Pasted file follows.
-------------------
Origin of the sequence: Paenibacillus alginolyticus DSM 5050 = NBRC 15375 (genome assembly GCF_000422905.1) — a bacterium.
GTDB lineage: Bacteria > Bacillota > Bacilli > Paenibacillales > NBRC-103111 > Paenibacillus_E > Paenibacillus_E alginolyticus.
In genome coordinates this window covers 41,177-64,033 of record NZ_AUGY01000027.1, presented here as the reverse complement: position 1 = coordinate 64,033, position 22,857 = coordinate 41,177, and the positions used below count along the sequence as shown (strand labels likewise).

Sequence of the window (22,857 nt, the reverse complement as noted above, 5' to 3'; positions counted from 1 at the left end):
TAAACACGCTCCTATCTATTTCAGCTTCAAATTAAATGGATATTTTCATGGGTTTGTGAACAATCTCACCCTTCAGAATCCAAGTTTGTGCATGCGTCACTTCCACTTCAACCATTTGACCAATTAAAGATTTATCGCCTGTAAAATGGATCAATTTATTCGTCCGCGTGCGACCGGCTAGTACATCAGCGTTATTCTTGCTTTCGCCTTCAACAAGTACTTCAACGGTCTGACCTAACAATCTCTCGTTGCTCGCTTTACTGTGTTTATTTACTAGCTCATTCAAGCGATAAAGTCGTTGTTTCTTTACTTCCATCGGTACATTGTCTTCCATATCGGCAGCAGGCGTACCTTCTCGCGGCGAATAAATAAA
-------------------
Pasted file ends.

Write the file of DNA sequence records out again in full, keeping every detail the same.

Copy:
Origin of the sequence: Paenibacillus alginolyticus DSM 5050 = NBRC 15375 (genome assembly GCF_000422905.1) — a bacterium.
GTDB lineage: Bacteria > Bacillota > Bacilli > Paenibacillales > NBRC-103111 > Paenibacillus_E > Paenibacillus_E alginolyticus.
In genome coordinates this window covers 41,177-64,033 of record NZ_AUGY01000027.1, presented here as the reverse complement: position 1 = coordinate 64,033, position 22,857 = coordinate 41,177, and the positions used below count along the sequence as shown (strand labels likewise).

Sequence of the window (22,857 nt, the reverse complement as noted above, 5' to 3'; positions counted from 1 at the left end):
TAAACACGCTCCTATCTATTTCAGCTTCAAATTAAATGGATATTTTCATGGGTTTGTGAACAATCTCACCCTTCAGAATCCAAGTTTGTGCATGCGTCACTTCCACTTCAACCATTTGACCAATTAAAGATTTATCGCCTGTAAAATGGATCAATTTATTCGTCCGCGTGCGACCGGCTAGTACATCAGCGTTATTCTTGCTTTCGCCTTCAACAAGTACTTCAACGGTCTGACCTAACAATCTCTCGTTGCTCGCTTTACTGTGTTTATTTACTAGCTCATTCAAGCGATAAAGTCGTTGTTTCTTTACTTCCATCGGTACATTGTCTTCCATATCGGCAGCAGGCGTACCTTCTCGCGGCGAATAAATAAA